KABUL: Afghanistan’s intelligence agency on Thursday said it had prevented a large terrorist attack in the capital, arresting a Pakistani national driving a truck packed with explosives in Kabul.
The agency said in a statement that the man was arrested Thursday on a major road in the east of the city. It said the man was going to use the truck bomb in a suicide attack.
The agency did not say what the suspected target was. It said it would release more details as they became available.
The arrest comes a day after a suicide attack on the same road killed seven people. In that attack one militant detonated his car bomb outside a compound where foreigners live, while two other attackers fought their way inside before being killed.
By Mohammad Hamid, KUNDUZ, Afghanistan
(Reuters) – About 150 Afghan schoolgirls were poisoned on Tuesday after drinking contaminated water at a high school in the country’s north, officials said, blaming it on conservative radicals opposed to female education.
Since the 2001 toppling of the Taliban, which banned education for women and girls, females have returned to schools, especially in Kabul.
But periodic attacks still occur against girls, teachers and their school buildings, usually in the more conservative south and east of the country, from where the Taliban insurgency draws most support.
“We are 100 percent sure that the water they drunk inside their classes was poisoned. This is either the work of those who are against girls’ education or irresponsible armed individuals,” said Jan Mohammad Nabizada, a spokesman for education department in northern Takhar province.
Some of the 150 girls, who suffered from headaches and vomiting, were in critical condition, while others were able to go home after treatment in hospital, the officials said.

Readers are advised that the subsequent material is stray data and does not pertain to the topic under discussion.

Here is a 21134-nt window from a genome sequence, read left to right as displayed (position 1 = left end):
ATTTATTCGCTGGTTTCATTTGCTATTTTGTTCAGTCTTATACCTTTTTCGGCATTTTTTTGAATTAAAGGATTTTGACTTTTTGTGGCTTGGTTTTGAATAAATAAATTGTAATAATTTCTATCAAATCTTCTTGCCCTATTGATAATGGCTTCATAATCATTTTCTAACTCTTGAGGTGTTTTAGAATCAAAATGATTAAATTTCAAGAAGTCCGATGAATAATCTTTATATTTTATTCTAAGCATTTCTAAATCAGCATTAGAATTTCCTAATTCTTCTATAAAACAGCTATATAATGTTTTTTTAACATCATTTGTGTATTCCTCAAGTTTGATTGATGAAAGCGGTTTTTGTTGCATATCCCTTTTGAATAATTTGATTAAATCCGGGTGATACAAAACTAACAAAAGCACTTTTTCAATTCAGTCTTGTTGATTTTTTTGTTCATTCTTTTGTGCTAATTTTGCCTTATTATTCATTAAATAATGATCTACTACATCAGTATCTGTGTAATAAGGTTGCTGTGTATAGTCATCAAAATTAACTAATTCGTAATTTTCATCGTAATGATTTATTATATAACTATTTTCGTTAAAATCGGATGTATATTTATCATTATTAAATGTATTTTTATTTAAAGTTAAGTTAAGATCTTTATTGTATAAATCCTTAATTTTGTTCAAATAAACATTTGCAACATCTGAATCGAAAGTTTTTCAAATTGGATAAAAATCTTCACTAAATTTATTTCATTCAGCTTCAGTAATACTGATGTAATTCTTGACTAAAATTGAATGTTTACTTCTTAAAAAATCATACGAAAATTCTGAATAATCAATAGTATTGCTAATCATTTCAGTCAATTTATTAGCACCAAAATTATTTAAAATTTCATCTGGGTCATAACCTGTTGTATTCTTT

They said they knew the water had been poisoned because a larger tank used to fill the affected water jugs was not contaminated.
“This is not a natural illness. It’s an intentional act to poison schoolgirls,” said Haffizullah Safi, head of Takhar’s public health department. ….
Read more » Reuters
via – Twitter
Pentagon says Pakistan-based Taliban of the Haqqani group were behind attack on Kabul & other Afghan cities.
Haqqani network behind Afghan attack: Pentagon
WASHINGTON: The Pentagon said Monday a major attack on Afghan government buildings, military bases and foreign embassies was likely carried out by Haqqani militants who operate from sanctuaries in neighboring Pakistan.
“Initial indications are that the Haqqani network was involved in this set of attacks that occurred yesterday in Kabul,” press secretary George Little said of Sunday’s assault.
The 18-hour attack was “well-coordinated,” but Afghan security forces “did a very effective job” in quelling the onslaught, Little told reporters. ….
Read more » DAWN.COM
Via – Twitter
Hekmatyar as an engineering student in Kabul University, he became known for throwing acid at women dressed in Western clothes